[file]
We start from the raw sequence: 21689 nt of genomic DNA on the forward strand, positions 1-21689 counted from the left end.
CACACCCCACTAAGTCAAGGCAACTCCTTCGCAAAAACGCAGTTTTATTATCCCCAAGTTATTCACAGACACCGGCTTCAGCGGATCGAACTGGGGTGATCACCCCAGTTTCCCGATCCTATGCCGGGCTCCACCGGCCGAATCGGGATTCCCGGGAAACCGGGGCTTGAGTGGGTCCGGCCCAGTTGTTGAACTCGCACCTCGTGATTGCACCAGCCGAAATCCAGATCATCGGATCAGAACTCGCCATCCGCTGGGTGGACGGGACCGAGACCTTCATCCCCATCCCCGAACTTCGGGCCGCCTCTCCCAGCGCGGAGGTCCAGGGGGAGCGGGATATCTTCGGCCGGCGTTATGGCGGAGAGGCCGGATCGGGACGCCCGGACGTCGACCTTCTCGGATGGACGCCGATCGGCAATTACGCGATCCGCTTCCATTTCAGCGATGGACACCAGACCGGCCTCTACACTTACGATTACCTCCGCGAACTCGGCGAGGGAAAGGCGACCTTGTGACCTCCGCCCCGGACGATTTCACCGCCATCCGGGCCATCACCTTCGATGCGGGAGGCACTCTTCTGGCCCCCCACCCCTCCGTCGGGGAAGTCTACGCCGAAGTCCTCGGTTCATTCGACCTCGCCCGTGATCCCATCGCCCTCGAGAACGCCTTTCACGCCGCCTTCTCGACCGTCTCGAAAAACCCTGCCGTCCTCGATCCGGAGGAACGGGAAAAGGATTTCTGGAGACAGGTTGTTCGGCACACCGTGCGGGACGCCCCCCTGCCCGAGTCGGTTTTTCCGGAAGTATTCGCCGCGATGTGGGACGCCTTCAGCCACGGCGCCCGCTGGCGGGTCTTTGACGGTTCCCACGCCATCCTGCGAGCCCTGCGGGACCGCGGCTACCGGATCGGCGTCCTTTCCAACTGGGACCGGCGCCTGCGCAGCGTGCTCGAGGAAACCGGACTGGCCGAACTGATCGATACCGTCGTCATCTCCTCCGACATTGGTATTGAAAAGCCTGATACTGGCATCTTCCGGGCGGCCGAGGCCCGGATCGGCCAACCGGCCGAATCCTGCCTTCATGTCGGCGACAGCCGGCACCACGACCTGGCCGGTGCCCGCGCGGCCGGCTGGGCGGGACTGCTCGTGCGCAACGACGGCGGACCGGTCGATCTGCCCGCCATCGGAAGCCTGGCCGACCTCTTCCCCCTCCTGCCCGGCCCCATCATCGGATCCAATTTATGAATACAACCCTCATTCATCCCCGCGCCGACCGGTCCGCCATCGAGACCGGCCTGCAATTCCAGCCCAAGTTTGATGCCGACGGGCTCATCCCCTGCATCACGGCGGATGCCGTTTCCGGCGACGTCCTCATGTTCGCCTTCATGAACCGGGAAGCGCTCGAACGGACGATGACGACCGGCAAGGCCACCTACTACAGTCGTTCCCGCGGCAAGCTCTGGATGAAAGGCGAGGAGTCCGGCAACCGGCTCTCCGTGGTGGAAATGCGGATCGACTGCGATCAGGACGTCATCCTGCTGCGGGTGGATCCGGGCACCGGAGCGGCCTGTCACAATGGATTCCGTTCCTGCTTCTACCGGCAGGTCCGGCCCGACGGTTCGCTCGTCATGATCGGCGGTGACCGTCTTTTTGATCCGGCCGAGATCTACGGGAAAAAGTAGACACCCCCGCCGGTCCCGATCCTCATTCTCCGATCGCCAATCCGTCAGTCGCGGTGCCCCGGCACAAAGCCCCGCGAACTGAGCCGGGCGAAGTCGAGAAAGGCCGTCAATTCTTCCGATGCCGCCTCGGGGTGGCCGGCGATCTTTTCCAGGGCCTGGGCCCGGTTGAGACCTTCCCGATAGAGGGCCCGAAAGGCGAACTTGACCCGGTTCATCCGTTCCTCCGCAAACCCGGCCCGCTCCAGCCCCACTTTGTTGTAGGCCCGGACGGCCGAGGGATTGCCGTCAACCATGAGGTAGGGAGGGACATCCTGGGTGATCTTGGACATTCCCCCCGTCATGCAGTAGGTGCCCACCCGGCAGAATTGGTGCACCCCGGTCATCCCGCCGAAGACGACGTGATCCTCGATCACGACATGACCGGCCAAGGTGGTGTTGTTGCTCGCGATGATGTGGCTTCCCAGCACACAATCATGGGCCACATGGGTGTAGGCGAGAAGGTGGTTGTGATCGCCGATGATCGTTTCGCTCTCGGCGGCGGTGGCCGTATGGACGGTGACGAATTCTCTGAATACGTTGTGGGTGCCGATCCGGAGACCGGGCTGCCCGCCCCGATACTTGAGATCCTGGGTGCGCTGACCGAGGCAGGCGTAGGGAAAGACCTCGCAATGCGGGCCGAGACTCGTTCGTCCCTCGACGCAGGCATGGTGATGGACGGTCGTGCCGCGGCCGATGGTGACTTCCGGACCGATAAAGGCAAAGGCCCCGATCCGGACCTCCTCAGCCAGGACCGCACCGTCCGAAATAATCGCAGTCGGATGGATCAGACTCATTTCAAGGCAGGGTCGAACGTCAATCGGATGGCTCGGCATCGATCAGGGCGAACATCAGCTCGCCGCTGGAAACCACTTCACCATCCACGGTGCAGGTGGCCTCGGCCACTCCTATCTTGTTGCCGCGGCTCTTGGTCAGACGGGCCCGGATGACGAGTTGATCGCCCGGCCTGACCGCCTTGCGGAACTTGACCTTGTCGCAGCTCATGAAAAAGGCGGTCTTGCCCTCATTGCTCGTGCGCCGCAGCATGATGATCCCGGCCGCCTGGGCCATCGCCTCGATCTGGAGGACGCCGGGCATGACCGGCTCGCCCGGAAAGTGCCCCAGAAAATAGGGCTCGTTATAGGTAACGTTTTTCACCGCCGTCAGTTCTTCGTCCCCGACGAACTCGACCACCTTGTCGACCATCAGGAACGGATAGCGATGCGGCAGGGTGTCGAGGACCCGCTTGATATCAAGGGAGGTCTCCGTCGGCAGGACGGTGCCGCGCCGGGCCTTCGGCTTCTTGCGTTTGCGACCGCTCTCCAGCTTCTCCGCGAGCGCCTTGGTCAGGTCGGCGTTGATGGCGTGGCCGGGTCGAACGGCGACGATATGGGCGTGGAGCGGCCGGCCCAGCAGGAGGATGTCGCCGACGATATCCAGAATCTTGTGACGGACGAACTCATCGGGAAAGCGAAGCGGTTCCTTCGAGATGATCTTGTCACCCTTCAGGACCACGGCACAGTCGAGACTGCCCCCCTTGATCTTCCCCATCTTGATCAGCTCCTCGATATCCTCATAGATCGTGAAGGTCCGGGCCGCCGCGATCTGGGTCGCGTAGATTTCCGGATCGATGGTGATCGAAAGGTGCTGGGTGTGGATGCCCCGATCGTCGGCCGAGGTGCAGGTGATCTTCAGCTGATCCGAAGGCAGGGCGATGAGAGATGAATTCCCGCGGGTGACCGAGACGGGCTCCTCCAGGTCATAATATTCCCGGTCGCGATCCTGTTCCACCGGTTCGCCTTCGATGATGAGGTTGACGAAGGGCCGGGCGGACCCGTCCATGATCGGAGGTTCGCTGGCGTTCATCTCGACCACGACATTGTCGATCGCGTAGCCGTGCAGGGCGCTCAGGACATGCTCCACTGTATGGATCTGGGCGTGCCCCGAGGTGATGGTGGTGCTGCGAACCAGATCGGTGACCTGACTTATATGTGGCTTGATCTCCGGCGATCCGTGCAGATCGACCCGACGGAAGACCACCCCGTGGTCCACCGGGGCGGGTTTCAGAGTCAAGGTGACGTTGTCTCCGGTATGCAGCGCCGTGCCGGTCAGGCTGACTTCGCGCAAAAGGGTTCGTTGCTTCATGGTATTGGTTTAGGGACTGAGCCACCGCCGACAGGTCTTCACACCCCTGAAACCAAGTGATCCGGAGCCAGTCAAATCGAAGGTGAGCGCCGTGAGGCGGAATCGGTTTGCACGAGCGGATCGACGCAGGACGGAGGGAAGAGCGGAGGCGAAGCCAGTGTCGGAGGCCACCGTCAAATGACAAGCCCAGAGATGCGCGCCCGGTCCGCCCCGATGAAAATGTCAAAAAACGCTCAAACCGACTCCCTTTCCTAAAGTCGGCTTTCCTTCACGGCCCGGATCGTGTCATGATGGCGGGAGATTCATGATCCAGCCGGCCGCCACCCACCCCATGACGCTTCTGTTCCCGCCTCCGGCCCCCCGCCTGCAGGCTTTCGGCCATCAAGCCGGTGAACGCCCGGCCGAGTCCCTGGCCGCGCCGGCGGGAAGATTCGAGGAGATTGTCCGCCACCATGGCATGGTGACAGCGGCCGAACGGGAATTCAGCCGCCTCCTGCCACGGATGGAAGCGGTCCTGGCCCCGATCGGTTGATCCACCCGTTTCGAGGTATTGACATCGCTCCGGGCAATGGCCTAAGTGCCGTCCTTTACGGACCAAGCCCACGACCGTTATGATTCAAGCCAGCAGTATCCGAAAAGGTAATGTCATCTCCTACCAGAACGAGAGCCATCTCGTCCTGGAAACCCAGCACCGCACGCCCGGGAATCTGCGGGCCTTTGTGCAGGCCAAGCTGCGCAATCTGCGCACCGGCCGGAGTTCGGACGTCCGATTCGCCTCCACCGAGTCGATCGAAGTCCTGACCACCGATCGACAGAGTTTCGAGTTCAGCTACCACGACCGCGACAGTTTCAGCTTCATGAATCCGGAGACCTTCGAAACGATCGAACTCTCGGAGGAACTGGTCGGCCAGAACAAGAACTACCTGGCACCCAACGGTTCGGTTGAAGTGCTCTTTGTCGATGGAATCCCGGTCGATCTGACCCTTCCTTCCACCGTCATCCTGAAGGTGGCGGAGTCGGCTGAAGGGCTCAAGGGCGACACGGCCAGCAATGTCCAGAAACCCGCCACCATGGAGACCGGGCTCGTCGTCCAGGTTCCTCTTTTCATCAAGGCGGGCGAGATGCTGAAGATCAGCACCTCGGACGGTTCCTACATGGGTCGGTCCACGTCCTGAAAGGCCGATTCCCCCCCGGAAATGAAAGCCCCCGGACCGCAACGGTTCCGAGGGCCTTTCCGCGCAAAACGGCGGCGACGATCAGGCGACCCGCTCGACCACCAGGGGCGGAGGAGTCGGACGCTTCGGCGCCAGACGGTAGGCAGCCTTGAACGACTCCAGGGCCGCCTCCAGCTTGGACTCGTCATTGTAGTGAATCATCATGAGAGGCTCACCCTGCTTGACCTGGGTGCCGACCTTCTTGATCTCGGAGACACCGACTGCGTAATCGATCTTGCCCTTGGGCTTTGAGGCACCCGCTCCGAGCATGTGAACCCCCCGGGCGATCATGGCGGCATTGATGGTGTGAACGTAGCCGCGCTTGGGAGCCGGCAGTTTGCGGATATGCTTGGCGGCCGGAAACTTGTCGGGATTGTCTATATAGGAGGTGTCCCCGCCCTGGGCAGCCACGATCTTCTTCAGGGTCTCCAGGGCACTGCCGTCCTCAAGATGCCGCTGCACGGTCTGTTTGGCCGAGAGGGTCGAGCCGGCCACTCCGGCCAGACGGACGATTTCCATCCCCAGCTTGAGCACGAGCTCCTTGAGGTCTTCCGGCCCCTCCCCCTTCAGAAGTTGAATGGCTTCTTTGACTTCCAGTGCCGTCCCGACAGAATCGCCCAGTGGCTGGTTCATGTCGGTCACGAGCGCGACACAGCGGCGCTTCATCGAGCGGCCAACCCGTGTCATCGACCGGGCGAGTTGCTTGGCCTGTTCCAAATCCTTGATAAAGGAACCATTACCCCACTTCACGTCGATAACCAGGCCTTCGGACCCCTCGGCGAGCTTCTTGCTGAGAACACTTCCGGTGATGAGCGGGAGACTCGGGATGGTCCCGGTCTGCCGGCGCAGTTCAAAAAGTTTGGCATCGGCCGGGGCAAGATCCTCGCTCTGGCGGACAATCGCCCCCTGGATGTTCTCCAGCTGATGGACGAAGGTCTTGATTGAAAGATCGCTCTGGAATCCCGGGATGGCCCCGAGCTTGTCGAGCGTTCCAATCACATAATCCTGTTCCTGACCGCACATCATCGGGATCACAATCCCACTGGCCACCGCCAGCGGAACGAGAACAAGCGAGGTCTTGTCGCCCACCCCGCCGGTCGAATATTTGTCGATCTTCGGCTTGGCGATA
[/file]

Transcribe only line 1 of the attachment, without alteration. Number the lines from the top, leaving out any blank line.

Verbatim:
We start from the raw sequence: 21689 nt of genomic DNA on the forward strand, positions 1-21689 counted from the left end.